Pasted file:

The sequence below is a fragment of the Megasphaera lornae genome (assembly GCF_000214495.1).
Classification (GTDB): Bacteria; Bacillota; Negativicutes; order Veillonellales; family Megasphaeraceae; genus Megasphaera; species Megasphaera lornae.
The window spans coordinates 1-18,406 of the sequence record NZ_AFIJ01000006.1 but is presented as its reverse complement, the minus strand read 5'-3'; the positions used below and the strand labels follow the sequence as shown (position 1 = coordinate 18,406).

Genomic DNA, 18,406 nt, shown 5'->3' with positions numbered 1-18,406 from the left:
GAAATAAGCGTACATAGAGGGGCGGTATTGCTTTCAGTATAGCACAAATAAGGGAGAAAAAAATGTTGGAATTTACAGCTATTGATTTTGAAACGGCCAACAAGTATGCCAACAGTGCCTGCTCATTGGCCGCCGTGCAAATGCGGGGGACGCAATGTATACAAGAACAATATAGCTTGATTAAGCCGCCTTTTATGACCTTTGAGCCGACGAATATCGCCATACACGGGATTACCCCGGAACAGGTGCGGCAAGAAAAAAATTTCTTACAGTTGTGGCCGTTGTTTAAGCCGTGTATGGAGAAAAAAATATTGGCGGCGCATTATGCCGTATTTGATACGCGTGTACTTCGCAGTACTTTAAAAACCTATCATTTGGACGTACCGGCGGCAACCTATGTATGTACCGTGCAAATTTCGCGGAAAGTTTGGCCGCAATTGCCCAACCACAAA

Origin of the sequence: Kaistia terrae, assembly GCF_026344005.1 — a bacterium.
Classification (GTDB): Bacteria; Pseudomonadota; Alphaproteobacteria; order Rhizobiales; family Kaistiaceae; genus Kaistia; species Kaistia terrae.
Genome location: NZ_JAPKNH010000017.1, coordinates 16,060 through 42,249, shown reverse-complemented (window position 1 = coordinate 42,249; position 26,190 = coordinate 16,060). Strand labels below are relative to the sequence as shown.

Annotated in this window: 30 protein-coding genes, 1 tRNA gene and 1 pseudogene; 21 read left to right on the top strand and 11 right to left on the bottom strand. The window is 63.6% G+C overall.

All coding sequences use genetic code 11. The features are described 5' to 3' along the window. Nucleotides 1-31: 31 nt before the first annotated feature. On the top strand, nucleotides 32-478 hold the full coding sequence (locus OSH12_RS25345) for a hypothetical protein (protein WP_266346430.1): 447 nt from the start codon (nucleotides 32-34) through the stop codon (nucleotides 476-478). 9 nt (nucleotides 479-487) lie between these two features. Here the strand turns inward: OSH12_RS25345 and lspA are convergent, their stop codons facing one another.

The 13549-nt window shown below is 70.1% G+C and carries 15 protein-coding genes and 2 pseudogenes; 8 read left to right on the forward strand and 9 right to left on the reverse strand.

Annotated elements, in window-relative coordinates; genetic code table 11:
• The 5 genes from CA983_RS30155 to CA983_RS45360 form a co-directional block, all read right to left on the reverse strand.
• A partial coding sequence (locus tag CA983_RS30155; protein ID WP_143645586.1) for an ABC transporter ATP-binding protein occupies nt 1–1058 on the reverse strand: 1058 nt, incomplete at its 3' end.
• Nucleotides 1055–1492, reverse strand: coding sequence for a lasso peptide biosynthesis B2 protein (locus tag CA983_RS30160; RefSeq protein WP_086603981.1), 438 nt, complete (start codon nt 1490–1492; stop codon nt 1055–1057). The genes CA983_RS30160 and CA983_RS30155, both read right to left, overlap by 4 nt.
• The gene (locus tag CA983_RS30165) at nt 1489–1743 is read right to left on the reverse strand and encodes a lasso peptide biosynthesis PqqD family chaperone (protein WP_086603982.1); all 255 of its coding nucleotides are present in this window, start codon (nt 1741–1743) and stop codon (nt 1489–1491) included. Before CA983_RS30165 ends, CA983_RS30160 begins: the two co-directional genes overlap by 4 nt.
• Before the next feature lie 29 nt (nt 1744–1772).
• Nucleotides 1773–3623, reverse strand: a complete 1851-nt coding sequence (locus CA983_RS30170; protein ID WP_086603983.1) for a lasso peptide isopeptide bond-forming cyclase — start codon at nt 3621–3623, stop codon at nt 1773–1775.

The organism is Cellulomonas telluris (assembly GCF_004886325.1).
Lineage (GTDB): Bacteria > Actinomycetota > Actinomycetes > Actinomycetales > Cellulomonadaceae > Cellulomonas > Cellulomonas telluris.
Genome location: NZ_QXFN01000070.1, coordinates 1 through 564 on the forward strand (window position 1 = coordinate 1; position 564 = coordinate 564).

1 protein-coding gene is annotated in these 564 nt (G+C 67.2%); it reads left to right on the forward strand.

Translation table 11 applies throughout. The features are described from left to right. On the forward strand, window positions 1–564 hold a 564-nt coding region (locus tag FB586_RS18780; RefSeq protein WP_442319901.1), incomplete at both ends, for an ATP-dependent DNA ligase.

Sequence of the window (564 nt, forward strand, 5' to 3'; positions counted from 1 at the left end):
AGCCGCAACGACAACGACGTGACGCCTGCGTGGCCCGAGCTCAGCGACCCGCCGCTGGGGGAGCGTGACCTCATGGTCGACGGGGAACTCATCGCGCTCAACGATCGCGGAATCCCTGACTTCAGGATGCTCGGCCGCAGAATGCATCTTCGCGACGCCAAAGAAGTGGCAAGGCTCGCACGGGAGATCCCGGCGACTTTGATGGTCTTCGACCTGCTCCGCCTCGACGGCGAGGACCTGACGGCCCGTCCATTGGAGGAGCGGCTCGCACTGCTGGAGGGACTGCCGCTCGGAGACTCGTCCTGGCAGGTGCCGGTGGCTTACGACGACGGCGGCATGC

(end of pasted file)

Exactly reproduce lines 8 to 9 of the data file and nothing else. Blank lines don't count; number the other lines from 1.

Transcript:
Genome location: NZ_JAPKNH010000017.1, coordinates 16,060 through 42,249, shown reverse-complemented (window position 1 = coordinate 42,249; position 26,190 = coordinate 16,060). Strand labels below are relative to the sequence as shown.

Annotated in this window: 30 protein-coding genes, 1 tRNA gene and 1 pseudogene; 21 read left to right on the top strand and 11 right to left on the bottom strand. The window is 63.6% G+C overall.